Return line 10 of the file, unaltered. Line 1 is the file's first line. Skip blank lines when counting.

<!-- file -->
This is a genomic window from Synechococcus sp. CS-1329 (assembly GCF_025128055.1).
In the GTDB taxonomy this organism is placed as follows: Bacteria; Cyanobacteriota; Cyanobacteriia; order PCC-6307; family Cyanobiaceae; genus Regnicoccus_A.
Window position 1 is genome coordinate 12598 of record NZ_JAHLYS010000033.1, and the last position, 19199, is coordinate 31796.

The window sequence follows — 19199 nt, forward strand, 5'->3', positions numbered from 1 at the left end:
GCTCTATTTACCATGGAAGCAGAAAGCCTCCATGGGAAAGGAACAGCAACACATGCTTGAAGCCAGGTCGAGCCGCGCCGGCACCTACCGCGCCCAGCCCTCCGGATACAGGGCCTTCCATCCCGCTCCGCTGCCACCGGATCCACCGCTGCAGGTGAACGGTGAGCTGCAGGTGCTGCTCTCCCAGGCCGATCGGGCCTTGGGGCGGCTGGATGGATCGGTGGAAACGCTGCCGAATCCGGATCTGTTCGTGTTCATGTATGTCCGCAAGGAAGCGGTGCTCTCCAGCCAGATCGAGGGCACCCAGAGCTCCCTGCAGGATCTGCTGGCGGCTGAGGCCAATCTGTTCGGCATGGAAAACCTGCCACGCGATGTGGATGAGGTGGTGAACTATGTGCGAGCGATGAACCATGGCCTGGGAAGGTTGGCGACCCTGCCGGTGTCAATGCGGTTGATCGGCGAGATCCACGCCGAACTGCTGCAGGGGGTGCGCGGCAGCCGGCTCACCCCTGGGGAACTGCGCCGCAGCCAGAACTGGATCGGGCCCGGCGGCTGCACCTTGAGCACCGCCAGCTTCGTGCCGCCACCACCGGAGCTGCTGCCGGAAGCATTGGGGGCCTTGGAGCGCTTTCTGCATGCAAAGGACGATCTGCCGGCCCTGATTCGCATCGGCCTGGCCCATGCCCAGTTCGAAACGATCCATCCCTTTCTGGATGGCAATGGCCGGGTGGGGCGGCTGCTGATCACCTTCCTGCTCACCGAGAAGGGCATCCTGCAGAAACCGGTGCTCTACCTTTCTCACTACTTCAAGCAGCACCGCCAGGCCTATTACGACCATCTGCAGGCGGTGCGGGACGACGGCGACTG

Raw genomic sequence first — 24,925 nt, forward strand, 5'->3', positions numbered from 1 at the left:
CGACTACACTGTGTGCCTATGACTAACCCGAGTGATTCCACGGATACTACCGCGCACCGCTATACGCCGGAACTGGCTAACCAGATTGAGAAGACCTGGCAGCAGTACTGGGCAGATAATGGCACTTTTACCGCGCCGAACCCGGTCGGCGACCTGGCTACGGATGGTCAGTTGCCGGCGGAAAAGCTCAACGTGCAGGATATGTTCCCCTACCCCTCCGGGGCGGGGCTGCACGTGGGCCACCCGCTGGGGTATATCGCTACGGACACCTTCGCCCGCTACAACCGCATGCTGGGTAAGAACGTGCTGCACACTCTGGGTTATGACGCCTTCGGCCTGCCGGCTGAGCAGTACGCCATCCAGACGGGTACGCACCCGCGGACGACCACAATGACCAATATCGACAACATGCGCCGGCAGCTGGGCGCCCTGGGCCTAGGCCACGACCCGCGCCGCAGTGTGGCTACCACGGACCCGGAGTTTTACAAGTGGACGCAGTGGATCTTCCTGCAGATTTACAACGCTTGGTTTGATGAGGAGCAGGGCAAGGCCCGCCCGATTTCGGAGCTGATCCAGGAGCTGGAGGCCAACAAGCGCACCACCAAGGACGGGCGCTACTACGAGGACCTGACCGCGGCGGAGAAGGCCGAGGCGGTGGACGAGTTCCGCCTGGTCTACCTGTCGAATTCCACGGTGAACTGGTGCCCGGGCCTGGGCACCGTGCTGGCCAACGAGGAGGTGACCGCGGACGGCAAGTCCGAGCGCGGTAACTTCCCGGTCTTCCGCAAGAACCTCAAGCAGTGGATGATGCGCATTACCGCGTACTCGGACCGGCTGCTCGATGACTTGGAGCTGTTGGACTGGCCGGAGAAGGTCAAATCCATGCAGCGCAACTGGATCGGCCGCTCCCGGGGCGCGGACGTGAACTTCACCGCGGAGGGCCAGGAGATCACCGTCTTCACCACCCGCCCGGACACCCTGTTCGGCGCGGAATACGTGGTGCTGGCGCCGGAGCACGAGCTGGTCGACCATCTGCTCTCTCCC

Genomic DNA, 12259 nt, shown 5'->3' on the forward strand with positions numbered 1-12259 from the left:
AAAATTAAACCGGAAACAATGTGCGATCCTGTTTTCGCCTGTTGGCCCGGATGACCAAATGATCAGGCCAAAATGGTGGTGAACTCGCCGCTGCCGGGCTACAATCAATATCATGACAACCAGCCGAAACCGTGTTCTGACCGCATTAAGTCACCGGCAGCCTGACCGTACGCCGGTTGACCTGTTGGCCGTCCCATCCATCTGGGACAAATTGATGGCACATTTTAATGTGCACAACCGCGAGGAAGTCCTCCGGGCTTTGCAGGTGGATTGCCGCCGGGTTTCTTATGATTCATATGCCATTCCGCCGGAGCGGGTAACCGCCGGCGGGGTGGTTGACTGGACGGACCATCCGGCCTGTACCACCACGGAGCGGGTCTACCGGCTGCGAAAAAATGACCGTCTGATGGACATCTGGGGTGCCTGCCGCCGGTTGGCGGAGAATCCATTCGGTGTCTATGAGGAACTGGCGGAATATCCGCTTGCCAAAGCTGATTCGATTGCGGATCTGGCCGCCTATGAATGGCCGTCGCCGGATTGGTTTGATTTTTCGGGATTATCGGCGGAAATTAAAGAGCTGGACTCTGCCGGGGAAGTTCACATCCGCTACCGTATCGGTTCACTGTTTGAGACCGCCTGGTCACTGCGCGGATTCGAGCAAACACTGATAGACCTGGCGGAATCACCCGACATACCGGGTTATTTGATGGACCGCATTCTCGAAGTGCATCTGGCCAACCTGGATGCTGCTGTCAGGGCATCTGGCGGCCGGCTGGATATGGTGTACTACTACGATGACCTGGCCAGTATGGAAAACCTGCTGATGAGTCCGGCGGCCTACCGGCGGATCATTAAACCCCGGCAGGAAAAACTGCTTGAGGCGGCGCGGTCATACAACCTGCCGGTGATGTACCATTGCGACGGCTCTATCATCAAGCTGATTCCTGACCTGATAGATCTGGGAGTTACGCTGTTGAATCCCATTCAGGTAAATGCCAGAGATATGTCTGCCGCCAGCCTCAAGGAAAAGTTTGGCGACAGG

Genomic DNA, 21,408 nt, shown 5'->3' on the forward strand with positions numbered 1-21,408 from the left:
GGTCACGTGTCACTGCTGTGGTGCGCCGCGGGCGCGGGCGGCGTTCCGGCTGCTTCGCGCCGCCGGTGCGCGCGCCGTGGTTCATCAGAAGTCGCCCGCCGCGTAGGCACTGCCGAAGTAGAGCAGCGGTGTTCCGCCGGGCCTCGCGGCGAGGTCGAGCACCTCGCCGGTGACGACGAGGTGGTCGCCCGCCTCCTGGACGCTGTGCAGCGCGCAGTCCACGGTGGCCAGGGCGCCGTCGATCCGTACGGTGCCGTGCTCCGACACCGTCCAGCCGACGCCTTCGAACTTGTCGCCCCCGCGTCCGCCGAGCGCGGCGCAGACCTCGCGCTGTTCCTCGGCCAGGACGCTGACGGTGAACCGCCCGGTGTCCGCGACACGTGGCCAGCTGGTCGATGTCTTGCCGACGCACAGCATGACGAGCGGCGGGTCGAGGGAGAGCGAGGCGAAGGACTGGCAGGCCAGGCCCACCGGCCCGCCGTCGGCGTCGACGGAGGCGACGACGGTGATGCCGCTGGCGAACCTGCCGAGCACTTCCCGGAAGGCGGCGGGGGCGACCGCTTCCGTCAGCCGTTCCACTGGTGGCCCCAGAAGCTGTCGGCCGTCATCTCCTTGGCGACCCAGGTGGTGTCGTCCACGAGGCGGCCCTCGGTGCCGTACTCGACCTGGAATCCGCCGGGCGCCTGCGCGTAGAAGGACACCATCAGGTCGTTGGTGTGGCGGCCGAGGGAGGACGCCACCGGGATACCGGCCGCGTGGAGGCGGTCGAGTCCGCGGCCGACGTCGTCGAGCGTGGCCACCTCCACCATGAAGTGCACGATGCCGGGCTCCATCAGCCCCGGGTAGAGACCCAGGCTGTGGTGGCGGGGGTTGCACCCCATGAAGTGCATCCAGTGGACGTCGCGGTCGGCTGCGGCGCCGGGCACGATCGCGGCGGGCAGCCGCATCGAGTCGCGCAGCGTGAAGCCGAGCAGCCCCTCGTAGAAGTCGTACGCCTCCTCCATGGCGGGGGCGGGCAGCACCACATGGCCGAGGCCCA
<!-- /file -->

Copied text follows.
Genomic DNA, 21,408 nt, shown 5'->3' on the forward strand with positions numbered 1-21,408 from the left: